The mass strike testifies to the deep opposition that exists in the working class to the austerity policies pursued by the entire European capitalist class. It comes amid a series of strikes against social cuts across Europe, notably now among German train drivers, and as the French PS government mounts a bloody crackdown against protests over the police murder of ecological activist Rémi Fraisse.

The central problem facing the workers, however, is to take their struggle out of the hands of the union bureaucracy and conduct it on the basis of a fight to unify workers of all nationalities in Belgium and Europe against capitalism.

The sharpest warnings must be made about the organizations currently calling and controlling the Belgian protests: the Belgian-francophone PS, its pseudo-left allies, and the union bureaucracy. They aim to maintain their grip on the working class in order to block a revolutionary struggle and in this way impose the cuts demanded by international finance capital.

PS leader and outgoing prime minister Elio di Rupo, marched in the rally and told the British Daily Telegraph, “I share the concern of the people, and the measures of the government are unjust.” But Deputy Prime Minister Alexander de Croo mocked di Rupo, pointing to the hypocrisy of his sudden conversion to opposition to social cuts. “Elio is marching with people who were marching against him,” de Croo told LAvenir, referring to the 2011-2014 di Rupo government that imposed billions of euros in cuts against workers. (See: Opposition grows to Belgium austerity)

De Croo added, “We admit, though, there were a lot of people [at the Thursday protest] ... All the relevant ministers will begin to coordinate with the social partners on how to present our measures.”

The trade unions are, as usual, surprised and terrified by the success of their demonstration. “If this government does not back down, we fear that we may not be able to control our forces,” a Christian union leader told Le Soir .

The unions are moving quickly to try to negotiate a face-saving agreement that the state can use to try to present its austerity measures to workers in a more favorable light. Even in the run-up to the protests, the government held secret talks with Belgium’s main unions—the SCS, the General Federation of Belgian Workers (FGTB), and the General Confederation of Free-market Trade Unions (FGSLB)—according to reports in De Morgen. At 5 p.m. on Thursday, as the protests continued, the unions met with government negotiators to try to work out plans for a new package of cuts, which it could claim would be more “balanced” between concessions by employers and attacks on the workers.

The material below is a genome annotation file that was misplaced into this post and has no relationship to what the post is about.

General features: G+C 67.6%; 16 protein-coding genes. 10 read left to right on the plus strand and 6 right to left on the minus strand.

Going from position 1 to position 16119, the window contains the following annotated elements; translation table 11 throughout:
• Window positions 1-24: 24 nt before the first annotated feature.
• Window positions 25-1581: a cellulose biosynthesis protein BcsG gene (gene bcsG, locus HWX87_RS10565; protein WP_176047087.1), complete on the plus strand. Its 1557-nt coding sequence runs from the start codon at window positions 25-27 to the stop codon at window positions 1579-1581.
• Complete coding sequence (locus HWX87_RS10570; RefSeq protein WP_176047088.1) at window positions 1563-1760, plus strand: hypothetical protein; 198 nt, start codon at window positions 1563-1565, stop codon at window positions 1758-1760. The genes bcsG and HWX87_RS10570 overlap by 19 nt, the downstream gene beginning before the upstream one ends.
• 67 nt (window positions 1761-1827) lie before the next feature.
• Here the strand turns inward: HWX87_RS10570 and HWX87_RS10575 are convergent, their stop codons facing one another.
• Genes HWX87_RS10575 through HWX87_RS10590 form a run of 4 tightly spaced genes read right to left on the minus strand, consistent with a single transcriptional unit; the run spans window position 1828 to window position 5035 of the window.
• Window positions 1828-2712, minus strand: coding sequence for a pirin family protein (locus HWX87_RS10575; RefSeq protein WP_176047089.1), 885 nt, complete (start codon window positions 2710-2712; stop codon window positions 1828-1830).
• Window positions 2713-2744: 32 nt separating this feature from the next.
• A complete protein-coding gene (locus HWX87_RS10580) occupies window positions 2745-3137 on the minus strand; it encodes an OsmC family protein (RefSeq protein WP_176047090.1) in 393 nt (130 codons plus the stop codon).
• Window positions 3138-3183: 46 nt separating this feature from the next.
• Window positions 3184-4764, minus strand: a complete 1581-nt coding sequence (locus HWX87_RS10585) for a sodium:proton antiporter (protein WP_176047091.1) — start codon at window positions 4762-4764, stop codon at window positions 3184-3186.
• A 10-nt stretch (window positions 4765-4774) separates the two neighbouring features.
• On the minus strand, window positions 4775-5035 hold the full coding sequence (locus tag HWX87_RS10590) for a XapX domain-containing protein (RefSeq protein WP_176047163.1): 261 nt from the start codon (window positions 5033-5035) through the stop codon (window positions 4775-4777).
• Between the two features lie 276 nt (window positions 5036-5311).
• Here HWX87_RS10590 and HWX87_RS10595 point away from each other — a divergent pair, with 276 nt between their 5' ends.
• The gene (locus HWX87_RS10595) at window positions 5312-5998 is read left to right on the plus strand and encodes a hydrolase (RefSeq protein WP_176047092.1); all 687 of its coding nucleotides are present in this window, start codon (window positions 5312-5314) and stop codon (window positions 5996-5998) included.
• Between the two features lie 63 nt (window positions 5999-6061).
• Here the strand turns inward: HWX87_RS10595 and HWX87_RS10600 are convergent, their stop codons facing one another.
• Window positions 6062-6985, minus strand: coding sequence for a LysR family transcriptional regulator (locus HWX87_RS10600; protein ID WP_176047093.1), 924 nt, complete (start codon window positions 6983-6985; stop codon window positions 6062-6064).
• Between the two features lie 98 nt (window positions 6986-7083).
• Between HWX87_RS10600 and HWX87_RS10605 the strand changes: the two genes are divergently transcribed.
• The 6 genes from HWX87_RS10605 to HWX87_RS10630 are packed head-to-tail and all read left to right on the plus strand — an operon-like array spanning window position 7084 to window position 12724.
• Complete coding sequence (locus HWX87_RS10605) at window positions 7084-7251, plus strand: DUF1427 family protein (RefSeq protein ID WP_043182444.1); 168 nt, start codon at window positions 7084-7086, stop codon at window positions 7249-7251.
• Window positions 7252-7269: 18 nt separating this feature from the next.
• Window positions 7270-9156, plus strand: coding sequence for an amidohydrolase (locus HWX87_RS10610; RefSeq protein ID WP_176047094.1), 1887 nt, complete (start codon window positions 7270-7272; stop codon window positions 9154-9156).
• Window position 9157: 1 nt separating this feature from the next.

“We criticized the government’s totally unbalanced program. The government politely listened and finally said that the labor minister would be charged with discreetly and informally contacting all the social partners to prepare future negotiations,” Leemans said.

This would amount to a sell-out of all the strikes currently being mounted by Belgian workers, which is why the right-wing government is eagerly seizing upon the unions’ proposal.

Coming out of the Thursday meeting with the unions, Labor Minister Kris Peeters declared, “Our goal is to see what we can negotiate on. I am tasked with discreetly contacting the unions and the employers’ organizations... We are showing that we are open to social dialog.”

However, Peeters indicated that several government demands were non-negotiable, including demands for a wage freeze.

The unions nonetheless hailed Peeters’ offer to negotiate on these terms, with CSC General Secretary Marie-Hélène Ska praising it as an “initiative to re-establish confidence ... The government seems to be listening to us, we hope that we can have a confident relationship.”